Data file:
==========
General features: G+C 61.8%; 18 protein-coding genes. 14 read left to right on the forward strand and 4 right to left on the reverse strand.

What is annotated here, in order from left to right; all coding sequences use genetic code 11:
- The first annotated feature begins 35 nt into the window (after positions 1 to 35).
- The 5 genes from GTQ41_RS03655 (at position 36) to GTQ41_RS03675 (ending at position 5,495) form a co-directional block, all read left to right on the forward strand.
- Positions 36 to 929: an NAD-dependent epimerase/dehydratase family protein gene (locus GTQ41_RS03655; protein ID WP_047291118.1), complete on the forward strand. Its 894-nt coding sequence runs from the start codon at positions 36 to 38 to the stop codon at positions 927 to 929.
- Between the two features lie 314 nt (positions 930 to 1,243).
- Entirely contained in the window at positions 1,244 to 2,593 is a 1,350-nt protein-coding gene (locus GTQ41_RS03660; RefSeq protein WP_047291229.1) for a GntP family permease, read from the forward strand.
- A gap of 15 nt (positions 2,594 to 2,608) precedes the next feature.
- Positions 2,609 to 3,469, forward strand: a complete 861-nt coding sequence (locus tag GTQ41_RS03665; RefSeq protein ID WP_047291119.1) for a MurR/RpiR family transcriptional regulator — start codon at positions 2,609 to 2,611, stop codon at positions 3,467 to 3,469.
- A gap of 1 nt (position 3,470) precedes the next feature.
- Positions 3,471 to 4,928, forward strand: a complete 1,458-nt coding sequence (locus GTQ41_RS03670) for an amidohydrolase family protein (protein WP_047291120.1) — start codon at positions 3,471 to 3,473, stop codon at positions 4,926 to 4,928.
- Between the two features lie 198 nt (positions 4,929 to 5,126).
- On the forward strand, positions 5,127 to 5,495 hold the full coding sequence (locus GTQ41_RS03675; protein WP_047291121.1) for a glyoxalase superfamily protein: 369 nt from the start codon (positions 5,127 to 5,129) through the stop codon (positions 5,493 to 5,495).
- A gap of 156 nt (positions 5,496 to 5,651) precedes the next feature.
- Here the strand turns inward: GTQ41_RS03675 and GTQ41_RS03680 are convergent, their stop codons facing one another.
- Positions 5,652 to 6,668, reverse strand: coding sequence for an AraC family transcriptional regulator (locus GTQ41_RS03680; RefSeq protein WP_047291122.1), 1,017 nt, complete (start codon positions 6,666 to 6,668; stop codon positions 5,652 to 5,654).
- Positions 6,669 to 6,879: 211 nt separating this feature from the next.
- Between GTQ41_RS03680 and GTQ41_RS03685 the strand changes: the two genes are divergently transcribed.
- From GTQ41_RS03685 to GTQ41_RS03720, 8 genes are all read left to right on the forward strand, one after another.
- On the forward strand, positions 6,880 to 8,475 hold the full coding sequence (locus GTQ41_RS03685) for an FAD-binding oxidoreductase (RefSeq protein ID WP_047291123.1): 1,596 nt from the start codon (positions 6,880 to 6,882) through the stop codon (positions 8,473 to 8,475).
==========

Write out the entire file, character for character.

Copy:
General features: G+C 61.8%; 18 protein-coding genes. 14 read left to right on the forward strand and 4 right to left on the reverse strand.

What is annotated here, in order from left to right; all coding sequences use genetic code 11:
- The first annotated feature begins 35 nt into the window (after positions 1 to 35).
- The 5 genes from GTQ41_RS03655 (at position 36) to GTQ41_RS03675 (ending at position 5,495) form a co-directional block, all read left to right on the forward strand.
- Positions 36 to 929: an NAD-dependent epimerase/dehydratase family protein gene (locus GTQ41_RS03655; protein ID WP_047291118.1), complete on the forward strand. Its 894-nt coding sequence runs from the start codon at positions 36 to 38 to the stop codon at positions 927 to 929.
- Between the two features lie 314 nt (positions 930 to 1,243).
- Entirely contained in the window at positions 1,244 to 2,593 is a 1,350-nt protein-coding gene (locus GTQ41_RS03660; RefSeq protein WP_047291229.1) for a GntP family permease, read from the forward strand.
- A gap of 15 nt (positions 2,594 to 2,608) precedes the next feature.
- Positions 2,609 to 3,469, forward strand: a complete 861-nt coding sequence (locus tag GTQ41_RS03665; RefSeq protein ID WP_047291119.1) for a MurR/RpiR family transcriptional regulator — start codon at positions 2,609 to 2,611, stop codon at positions 3,467 to 3,469.
- A gap of 1 nt (position 3,470) precedes the next feature.
- Positions 3,471 to 4,928, forward strand: a complete 1,458-nt coding sequence (locus GTQ41_RS03670) for an amidohydrolase family protein (protein WP_047291120.1) — start codon at positions 3,471 to 3,473, stop codon at positions 4,926 to 4,928.
- Between the two features lie 198 nt (positions 4,929 to 5,126).
- On the forward strand, positions 5,127 to 5,495 hold the full coding sequence (locus GTQ41_RS03675; protein WP_047291121.1) for a glyoxalase superfamily protein: 369 nt from the start codon (positions 5,127 to 5,129) through the stop codon (positions 5,493 to 5,495).
- A gap of 156 nt (positions 5,496 to 5,651) precedes the next feature.
- Here the strand turns inward: GTQ41_RS03675 and GTQ41_RS03680 are convergent, their stop codons facing one another.
- Positions 5,652 to 6,668, reverse strand: coding sequence for an AraC family transcriptional regulator (locus GTQ41_RS03680; RefSeq protein WP_047291122.1), 1,017 nt, complete (start codon positions 6,666 to 6,668; stop codon positions 5,652 to 5,654).
- Positions 6,669 to 6,879: 211 nt separating this feature from the next.
- Between GTQ41_RS03680 and GTQ41_RS03685 the strand changes: the two genes are divergently transcribed.
- From GTQ41_RS03685 to GTQ41_RS03720, 8 genes are all read left to right on the forward strand, one after another.
- On the forward strand, positions 6,880 to 8,475 hold the full coding sequence (locus GTQ41_RS03685) for an FAD-binding oxidoreductase (RefSeq protein ID WP_047291123.1): 1,596 nt from the start codon (positions 6,880 to 6,882) through the stop codon (positions 8,473 to 8,475).